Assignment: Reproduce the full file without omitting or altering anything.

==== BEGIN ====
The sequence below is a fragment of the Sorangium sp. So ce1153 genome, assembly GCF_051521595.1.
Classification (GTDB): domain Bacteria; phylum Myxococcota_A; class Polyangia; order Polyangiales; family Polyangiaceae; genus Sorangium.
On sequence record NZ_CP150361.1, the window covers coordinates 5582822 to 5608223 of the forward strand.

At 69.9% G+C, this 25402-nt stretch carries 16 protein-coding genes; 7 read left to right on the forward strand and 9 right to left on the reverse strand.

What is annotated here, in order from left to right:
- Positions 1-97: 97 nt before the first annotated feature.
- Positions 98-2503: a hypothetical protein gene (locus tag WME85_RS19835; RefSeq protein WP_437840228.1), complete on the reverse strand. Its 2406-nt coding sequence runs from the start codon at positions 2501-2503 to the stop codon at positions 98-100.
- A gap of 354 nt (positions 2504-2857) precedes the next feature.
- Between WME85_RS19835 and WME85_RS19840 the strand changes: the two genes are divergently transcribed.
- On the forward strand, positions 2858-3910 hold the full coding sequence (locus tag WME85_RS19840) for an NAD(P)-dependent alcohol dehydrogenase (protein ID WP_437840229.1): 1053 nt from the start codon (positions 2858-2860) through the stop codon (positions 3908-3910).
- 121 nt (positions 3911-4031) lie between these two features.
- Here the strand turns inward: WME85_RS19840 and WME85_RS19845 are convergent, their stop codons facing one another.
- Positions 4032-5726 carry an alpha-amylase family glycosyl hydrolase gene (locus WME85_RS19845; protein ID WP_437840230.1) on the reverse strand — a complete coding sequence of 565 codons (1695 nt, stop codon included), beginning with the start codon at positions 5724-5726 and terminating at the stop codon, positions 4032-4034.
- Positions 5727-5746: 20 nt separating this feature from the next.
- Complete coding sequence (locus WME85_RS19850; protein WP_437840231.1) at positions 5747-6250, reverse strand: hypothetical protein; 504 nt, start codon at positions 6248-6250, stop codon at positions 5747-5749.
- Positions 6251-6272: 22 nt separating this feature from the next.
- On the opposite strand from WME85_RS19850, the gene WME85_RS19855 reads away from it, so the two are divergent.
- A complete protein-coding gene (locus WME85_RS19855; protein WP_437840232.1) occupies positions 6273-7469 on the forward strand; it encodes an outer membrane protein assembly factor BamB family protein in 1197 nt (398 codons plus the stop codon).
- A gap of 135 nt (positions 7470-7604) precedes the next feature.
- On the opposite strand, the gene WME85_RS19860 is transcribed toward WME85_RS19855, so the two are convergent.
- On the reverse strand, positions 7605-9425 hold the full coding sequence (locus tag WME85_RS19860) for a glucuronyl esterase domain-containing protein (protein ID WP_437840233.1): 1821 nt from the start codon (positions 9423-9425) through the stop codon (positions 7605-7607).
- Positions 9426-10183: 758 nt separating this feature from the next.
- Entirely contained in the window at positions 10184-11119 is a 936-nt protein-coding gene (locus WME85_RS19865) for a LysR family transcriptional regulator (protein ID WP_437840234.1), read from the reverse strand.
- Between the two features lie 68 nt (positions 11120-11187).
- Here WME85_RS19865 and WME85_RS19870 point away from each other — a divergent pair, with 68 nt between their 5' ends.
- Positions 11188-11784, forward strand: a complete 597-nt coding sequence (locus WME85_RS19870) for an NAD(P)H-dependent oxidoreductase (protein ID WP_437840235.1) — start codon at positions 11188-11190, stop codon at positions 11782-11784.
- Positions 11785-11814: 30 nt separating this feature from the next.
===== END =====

The sequence below is a fragment of the Sorangium sp. So ce1153 genome, assembly GCF_051521595.1.
Classification (GTDB): domain Bacteria; phylum Myxococcota_A; class Polyangia; order Polyangiales; family Polyangiaceae; genus Sorangium.
On sequence record NZ_CP150361.1, the window covers coordinates 5582822 to 5608223 of the forward strand.

At 69.9% G+C, this 25402-nt stretch carries 16 protein-coding genes; 7 read left to right on the forward strand and 9 right to left on the reverse strand.

What is annotated here, in order from left to right:
- Positions 1-97: 97 nt before the first annotated feature.
- Positions 98-2503: a hypothetical protein gene (locus tag WME85_RS19835; RefSeq protein WP_437840228.1), complete on the reverse strand. Its 2406-nt coding sequence runs from the start codon at positions 2501-2503 to the stop codon at positions 98-100.
- A gap of 354 nt (positions 2504-2857) precedes the next feature.
- Between WME85_RS19835 and WME85_RS19840 the strand changes: the two genes are divergently transcribed.
- On the forward strand, positions 2858-3910 hold the full coding sequence (locus tag WME85_RS19840) for an NAD(P)-dependent alcohol dehydrogenase (protein ID WP_437840229.1): 1053 nt from the start codon (positions 2858-2860) through the stop codon (positions 3908-3910).
- 121 nt (positions 3911-4031) lie between these two features.
- Here the strand turns inward: WME85_RS19840 and WME85_RS19845 are convergent, their stop codons facing one another.
- Positions 4032-5726 carry an alpha-amylase family glycosyl hydrolase gene (locus WME85_RS19845; protein ID WP_437840230.1) on the reverse strand — a complete coding sequence of 565 codons (1695 nt, stop codon included), beginning with the start codon at positions 5724-5726 and terminating at the stop codon, positions 4032-4034.
- Positions 5727-5746: 20 nt separating this feature from the next.
- Complete coding sequence (locus WME85_RS19850; protein WP_437840231.1) at positions 5747-6250, reverse strand: hypothetical protein; 504 nt, start codon at positions 6248-6250, stop codon at positions 5747-5749.
- Positions 6251-6272: 22 nt separating this feature from the next.
- On the opposite strand from WME85_RS19850, the gene WME85_RS19855 reads away from it, so the two are divergent.
- A complete protein-coding gene (locus WME85_RS19855; protein WP_437840232.1) occupies positions 6273-7469 on the forward strand; it encodes an outer membrane protein assembly factor BamB family protein in 1197 nt (398 codons plus the stop codon).
- A gap of 135 nt (positions 7470-7604) precedes the next feature.
- On the opposite strand, the gene WME85_RS19860 is transcribed toward WME85_RS19855, so the two are convergent.
- On the reverse strand, positions 7605-9425 hold the full coding sequence (locus tag WME85_RS19860) for a glucuronyl esterase domain-containing protein (protein ID WP_437840233.1): 1821 nt from the start codon (positions 9423-9425) through the stop codon (positions 7605-7607).
- Positions 9426-10183: 758 nt separating this feature from the next.
- Entirely contained in the window at positions 10184-11119 is a 936-nt protein-coding gene (locus WME85_RS19865) for a LysR family transcriptional regulator (protein ID WP_437840234.1), read from the reverse strand.
- Between the two features lie 68 nt (positions 11120-11187).
- Here WME85_RS19865 and WME85_RS19870 point away from each other — a divergent pair, with 68 nt between their 5' ends.
- Positions 11188-11784, forward strand: a complete 597-nt coding sequence (locus WME85_RS19870) for an NAD(P)H-dependent oxidoreductase (protein ID WP_437840235.1) — start codon at positions 11188-11190, stop codon at positions 11782-11784.
- Positions 11785-11814: 30 nt separating this feature from the next.